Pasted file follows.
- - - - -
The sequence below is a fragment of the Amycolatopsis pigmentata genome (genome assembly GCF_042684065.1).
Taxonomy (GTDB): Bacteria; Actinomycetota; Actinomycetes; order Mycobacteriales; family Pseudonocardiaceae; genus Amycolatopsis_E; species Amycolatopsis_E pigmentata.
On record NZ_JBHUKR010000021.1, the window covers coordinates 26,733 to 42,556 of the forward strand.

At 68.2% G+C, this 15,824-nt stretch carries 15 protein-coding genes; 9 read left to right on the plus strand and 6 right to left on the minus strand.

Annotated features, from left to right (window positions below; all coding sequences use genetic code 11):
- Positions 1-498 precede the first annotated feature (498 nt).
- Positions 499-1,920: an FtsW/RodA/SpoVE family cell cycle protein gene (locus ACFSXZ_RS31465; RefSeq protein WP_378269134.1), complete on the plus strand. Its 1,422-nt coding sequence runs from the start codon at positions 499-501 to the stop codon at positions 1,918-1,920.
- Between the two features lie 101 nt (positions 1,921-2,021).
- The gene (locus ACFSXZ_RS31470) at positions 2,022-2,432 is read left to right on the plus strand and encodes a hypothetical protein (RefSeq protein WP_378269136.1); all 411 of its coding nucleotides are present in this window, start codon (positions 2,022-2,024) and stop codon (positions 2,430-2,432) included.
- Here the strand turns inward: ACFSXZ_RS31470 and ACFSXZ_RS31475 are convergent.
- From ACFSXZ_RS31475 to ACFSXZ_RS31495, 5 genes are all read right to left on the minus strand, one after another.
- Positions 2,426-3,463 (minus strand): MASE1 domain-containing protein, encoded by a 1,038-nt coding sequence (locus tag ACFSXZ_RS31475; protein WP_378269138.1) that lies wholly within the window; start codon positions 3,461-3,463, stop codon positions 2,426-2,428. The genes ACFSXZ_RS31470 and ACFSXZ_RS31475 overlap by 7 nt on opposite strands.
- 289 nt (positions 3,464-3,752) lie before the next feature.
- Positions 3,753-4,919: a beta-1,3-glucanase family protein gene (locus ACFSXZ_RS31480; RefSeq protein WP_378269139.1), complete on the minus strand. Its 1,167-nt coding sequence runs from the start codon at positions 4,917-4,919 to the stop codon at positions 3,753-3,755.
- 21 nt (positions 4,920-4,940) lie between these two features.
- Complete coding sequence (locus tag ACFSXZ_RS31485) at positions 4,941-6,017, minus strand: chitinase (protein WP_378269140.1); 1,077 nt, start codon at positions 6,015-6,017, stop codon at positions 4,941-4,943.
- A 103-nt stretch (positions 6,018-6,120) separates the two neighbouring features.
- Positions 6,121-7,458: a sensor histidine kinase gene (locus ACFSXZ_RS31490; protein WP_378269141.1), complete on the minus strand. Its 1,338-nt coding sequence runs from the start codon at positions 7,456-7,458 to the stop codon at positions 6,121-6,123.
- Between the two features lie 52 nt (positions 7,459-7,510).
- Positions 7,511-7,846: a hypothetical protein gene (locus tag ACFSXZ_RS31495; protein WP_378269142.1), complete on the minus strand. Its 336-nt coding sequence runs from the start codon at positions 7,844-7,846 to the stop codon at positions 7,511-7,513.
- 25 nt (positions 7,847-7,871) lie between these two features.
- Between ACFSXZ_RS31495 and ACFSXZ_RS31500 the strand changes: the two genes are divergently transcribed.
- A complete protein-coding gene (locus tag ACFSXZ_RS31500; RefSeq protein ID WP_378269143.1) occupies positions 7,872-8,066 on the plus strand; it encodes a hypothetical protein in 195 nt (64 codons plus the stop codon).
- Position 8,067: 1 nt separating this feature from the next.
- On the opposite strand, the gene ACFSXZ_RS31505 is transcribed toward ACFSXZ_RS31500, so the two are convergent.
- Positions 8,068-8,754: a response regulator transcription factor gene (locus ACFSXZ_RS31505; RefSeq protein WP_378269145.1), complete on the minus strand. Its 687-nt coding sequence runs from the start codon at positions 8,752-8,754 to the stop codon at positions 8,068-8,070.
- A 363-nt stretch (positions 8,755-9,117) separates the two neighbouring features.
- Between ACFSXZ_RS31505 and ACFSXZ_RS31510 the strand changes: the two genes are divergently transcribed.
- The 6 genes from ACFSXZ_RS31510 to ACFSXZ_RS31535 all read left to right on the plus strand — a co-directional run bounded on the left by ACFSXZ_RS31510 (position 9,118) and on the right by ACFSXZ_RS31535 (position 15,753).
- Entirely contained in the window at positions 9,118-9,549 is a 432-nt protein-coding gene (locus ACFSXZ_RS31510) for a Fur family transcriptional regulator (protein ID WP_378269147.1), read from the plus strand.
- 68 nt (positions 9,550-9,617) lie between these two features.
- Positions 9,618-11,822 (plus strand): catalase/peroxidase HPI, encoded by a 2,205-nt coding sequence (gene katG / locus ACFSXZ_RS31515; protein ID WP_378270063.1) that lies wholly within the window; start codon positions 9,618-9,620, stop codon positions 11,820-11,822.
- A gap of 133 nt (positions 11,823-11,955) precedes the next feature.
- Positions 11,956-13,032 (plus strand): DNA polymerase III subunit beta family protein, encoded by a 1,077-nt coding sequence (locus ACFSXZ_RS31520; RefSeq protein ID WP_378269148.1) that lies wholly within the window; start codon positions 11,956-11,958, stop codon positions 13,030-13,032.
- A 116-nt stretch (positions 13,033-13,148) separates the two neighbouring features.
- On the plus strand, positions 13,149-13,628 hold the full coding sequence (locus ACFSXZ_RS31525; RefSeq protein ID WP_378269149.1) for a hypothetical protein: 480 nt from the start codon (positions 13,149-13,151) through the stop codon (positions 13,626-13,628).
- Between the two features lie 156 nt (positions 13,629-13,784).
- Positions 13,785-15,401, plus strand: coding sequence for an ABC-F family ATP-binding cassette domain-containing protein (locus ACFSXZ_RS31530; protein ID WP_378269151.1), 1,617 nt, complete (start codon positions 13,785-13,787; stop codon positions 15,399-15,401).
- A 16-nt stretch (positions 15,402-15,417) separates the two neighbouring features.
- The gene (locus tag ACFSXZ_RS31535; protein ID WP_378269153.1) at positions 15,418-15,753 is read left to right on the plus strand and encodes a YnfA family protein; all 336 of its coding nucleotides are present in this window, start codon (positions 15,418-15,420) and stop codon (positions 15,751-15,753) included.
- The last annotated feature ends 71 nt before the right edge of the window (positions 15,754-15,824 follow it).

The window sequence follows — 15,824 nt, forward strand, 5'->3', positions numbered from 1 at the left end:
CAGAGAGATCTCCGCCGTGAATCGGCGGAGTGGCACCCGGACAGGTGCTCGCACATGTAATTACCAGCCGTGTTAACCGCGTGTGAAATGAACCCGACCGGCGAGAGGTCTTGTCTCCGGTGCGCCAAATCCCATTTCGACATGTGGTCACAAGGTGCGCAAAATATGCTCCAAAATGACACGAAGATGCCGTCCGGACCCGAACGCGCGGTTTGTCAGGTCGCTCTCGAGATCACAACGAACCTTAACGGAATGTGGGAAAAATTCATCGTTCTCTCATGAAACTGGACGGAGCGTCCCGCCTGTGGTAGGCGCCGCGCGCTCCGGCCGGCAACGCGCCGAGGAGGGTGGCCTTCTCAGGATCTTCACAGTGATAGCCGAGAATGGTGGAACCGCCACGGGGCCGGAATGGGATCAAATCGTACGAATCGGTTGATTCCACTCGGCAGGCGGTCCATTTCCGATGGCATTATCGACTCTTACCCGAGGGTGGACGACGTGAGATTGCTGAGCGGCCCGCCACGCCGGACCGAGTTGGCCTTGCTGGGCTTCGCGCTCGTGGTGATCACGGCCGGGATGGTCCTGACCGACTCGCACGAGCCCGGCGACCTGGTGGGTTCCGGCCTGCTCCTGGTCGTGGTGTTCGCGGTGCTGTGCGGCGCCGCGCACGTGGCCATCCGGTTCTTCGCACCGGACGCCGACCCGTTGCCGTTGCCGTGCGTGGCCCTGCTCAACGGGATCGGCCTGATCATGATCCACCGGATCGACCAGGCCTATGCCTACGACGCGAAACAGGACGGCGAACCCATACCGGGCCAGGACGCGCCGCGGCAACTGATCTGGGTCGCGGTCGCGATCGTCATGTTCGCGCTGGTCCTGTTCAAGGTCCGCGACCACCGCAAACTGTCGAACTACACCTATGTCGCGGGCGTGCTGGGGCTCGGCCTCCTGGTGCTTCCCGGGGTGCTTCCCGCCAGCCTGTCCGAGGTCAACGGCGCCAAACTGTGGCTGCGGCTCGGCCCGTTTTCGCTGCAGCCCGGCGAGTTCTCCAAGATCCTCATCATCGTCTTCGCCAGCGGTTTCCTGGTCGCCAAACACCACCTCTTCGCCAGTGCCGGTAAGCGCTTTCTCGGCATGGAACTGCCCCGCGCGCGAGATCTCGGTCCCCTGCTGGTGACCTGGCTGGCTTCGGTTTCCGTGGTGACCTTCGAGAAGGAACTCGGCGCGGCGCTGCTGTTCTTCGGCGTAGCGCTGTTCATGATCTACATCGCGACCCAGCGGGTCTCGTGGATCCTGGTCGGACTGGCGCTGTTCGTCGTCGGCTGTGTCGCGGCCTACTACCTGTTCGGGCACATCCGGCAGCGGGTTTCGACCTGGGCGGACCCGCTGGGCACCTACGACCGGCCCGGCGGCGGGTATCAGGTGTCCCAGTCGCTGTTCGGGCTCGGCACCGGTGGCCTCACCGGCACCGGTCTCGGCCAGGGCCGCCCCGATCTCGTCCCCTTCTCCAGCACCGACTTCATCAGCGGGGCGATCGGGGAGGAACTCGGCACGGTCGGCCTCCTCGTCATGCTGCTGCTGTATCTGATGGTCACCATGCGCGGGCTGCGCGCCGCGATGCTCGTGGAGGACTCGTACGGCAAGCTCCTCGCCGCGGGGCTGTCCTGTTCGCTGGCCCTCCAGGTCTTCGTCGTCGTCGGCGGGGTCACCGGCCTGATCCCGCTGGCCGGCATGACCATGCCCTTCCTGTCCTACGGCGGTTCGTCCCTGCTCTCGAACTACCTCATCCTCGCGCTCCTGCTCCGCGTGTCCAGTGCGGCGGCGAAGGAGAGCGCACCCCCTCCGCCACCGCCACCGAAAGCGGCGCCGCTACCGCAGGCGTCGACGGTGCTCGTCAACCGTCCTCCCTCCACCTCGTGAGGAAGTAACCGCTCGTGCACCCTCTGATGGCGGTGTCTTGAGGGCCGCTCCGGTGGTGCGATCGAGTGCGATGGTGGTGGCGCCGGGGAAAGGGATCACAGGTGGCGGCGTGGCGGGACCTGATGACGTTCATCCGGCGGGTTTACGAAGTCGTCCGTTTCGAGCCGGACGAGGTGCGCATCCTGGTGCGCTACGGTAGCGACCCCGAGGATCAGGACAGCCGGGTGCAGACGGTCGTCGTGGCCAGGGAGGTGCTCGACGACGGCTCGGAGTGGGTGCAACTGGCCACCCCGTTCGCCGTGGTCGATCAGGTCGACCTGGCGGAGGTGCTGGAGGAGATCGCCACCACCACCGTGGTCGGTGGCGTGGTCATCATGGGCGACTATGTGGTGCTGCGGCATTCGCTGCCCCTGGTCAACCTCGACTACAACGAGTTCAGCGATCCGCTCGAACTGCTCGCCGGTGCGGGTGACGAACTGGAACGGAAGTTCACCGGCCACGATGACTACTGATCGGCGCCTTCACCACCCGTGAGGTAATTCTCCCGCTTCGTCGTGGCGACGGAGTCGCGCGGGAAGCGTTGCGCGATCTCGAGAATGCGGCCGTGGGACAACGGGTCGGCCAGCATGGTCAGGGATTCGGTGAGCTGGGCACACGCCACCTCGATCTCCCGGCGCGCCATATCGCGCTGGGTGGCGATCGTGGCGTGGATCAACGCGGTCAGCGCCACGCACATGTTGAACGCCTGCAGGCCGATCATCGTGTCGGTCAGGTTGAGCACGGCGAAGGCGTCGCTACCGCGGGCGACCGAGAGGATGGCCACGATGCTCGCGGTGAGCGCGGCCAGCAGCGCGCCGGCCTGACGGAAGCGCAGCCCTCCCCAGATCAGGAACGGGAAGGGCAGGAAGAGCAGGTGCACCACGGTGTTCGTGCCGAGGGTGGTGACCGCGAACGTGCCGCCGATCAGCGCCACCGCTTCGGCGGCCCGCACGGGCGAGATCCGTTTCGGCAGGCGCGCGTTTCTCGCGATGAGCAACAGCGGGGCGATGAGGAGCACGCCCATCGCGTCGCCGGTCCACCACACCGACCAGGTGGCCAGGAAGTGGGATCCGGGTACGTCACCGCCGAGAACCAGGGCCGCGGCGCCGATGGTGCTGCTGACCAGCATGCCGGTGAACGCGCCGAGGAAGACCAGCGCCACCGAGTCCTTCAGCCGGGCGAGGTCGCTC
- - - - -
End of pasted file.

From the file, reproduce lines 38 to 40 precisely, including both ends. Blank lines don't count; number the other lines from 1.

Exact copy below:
- Positions 13,785-15,401, plus strand: coding sequence for an ABC-F family ATP-binding cassette domain-containing protein (locus ACFSXZ_RS31530; protein ID WP_378269151.1), 1,617 nt, complete (start codon positions 13,785-13,787; stop codon positions 15,399-15,401).
- A 16-nt stretch (positions 15,402-15,417) separates the two neighbouring features.
- The gene (locus tag ACFSXZ_RS31535; protein ID WP_378269153.1) at positions 15,418-15,753 is read left to right on the plus strand and encodes a YnfA family protein; all 336 of its coding nucleotides are present in this window, start codon (positions 15,418-15,420) and stop codon (positions 15,751-15,753) included.